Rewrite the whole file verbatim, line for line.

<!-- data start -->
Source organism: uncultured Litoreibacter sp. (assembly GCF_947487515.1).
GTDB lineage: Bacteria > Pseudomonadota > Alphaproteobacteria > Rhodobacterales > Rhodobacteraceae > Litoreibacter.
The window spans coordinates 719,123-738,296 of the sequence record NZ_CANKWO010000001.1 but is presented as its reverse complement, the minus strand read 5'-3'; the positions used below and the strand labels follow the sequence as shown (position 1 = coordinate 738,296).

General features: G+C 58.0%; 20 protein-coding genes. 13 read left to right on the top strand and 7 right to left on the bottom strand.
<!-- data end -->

Source organism: uncultured Litoreibacter sp. (assembly GCF_947487515.1).
GTDB lineage: Bacteria > Pseudomonadota > Alphaproteobacteria > Rhodobacterales > Rhodobacteraceae > Litoreibacter.
The window spans coordinates 719,123-738,296 of the sequence record NZ_CANKWO010000001.1 but is presented as its reverse complement, the minus strand read 5'-3'; the positions used below and the strand labels follow the sequence as shown (position 1 = coordinate 738,296).

General features: G+C 58.0%; 20 protein-coding genes. 13 read left to right on the top strand and 7 right to left on the bottom strand.